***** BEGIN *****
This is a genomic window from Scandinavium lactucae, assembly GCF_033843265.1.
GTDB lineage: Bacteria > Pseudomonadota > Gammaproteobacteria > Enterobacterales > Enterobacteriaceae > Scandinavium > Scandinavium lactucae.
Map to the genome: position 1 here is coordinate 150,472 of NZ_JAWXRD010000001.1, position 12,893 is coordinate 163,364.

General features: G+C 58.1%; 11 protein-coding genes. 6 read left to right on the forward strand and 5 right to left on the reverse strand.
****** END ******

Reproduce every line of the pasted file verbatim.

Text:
This is a genomic window from Scandinavium lactucae, assembly GCF_033843265.1.
GTDB lineage: Bacteria > Pseudomonadota > Gammaproteobacteria > Enterobacterales > Enterobacteriaceae > Scandinavium > Scandinavium lactucae.
Map to the genome: position 1 here is coordinate 150,472 of NZ_JAWXRD010000001.1, position 12,893 is coordinate 163,364.

General features: G+C 58.1%; 11 protein-coding genes. 6 read left to right on the forward strand and 5 right to left on the reverse strand.